Krystal Slivinski is an assistant professor of economics at Grand Canyon University. Before teaching undergraduate and MBA economics at GCU, Krystal lobbied the Arizona Legislature to improve tax, budget and regulatory policies. She also trained K-12 teachers to teach economics in a hands-on and engaging way with the Arizona Council on Economic Education. Prior to moving to Arizona, Krystal spent nearly a decade in Washington, D.C. working in think tanks and the public policy world.
I love going to the grocery store.
My favorite part of the grocery store is the produce section. The variety of colors, smells and textures is almost overwhelming. Bananas from Ecuador. Mangoes from Brazil. Garlic from China. Strawberries, blackberries, blueberries galore!
Due to increases in technology, innovation, trade and the power of what the “Father of Economics” Adam Smith called the “invisible hand” of the market, we have a larger and more varied selection of fresh fruits and vegetables available to us than ever before.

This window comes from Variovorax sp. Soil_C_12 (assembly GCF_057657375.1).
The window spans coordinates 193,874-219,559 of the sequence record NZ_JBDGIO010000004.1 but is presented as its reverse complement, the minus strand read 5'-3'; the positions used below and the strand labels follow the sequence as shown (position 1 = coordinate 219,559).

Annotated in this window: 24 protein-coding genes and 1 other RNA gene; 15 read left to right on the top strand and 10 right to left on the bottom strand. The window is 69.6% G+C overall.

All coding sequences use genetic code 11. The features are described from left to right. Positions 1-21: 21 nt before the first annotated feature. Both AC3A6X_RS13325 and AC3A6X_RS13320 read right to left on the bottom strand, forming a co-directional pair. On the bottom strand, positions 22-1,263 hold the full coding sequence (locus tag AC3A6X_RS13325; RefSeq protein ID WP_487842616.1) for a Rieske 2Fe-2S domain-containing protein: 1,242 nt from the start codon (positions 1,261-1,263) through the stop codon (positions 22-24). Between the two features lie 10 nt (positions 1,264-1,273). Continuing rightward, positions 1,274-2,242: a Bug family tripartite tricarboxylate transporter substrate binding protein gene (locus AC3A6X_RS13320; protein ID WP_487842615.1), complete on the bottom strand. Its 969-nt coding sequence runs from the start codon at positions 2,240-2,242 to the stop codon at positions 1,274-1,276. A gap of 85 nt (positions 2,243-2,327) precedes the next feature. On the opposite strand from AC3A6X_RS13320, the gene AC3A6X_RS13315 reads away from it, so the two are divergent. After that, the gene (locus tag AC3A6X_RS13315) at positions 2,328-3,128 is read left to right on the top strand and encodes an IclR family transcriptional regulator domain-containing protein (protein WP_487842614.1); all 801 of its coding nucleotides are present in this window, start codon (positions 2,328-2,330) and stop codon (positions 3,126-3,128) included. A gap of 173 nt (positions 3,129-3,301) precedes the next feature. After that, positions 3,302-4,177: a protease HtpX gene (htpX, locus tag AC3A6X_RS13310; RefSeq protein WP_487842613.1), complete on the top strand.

But this is not how the produce section of my local grocery store looked when I was a child. I grew up in West Virginia, a very rural state in the middle of the Appalachian Mountains. We can grow some produce in West Virginia, including strawberries.
However, strawberries in West Virginia are only ripe during the month of May. As a child, I had lots of fresh strawberries in May. But the rest of the year, no strawberries at all.
Due to technological improvements and innovations over the last 30 years, strawberries can now grow year-round in some areas of the U.S., mostly Southern California. And, due to improvements in transportation and refrigeration, we can ship them anywhere in the U.S. –even to other countries. If we face a drought, or demand is unusually high, we simply import strawberries from other countries that grow them.
Strawberries are now available for purchase nearly every single day in most supermarkets across the U.S., including the ones in West Virginia. To me, that is absolutely amazing.
The produce section of a modern-day supermarket is a celebration of economics and the market at work. Technological innovation and trade result in economic growth that benefits all of us, making our lives better and better every day.
Keep reading about financial markets and economics in our past blog posts. Interested in studying economics? Learn about the business programs offered at Grand Canyon University.